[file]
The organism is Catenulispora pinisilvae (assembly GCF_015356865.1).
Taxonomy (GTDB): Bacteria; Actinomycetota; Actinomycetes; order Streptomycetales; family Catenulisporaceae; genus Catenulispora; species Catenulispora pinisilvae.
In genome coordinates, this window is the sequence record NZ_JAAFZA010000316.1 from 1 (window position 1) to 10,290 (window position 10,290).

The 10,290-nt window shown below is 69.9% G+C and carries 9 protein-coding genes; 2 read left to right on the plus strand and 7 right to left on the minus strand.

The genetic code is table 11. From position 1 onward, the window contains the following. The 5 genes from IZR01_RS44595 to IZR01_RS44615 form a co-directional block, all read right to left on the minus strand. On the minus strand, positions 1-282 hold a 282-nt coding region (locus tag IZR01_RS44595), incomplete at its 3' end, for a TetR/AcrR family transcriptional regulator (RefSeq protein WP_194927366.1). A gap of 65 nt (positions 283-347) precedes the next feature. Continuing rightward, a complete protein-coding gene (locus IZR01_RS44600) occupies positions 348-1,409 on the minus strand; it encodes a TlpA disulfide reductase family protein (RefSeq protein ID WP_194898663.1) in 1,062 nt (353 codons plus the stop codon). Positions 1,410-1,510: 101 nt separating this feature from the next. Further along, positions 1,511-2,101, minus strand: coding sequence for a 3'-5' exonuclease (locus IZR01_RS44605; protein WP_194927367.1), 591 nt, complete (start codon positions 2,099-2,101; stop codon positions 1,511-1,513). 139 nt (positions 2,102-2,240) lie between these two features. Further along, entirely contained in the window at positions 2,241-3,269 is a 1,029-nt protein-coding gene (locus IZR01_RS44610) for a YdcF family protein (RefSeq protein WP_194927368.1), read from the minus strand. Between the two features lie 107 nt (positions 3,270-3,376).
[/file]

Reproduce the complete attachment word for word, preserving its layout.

The organism is Catenulispora pinisilvae (assembly GCF_015356865.1).
Taxonomy (GTDB): Bacteria; Actinomycetota; Actinomycetes; order Streptomycetales; family Catenulisporaceae; genus Catenulispora; species Catenulispora pinisilvae.
In genome coordinates, this window is the sequence record NZ_JAAFZA010000316.1 from 1 (window position 1) to 10,290 (window position 10,290).

The 10,290-nt window shown below is 69.9% G+C and carries 9 protein-coding genes; 2 read left to right on the plus strand and 7 right to left on the minus strand.

The genetic code is table 11. From position 1 onward, the window contains the following. The 5 genes from IZR01_RS44595 to IZR01_RS44615 form a co-directional block, all read right to left on the minus strand. On the minus strand, positions 1-282 hold a 282-nt coding region (locus tag IZR01_RS44595), incomplete at its 3' end, for a TetR/AcrR family transcriptional regulator (RefSeq protein WP_194927366.1). A gap of 65 nt (positions 283-347) precedes the next feature. Continuing rightward, a complete protein-coding gene (locus IZR01_RS44600) occupies positions 348-1,409 on the minus strand; it encodes a TlpA disulfide reductase family protein (RefSeq protein ID WP_194898663.1) in 1,062 nt (353 codons plus the stop codon). Positions 1,410-1,510: 101 nt separating this feature from the next. Further along, positions 1,511-2,101, minus strand: coding sequence for a 3'-5' exonuclease (locus IZR01_RS44605; protein WP_194927367.1), 591 nt, complete (start codon positions 2,099-2,101; stop codon positions 1,511-1,513). 139 nt (positions 2,102-2,240) lie between these two features. Further along, entirely contained in the window at positions 2,241-3,269 is a 1,029-nt protein-coding gene (locus IZR01_RS44610) for a YdcF family protein (RefSeq protein WP_194927368.1), read from the minus strand. Between the two features lie 107 nt (positions 3,270-3,376).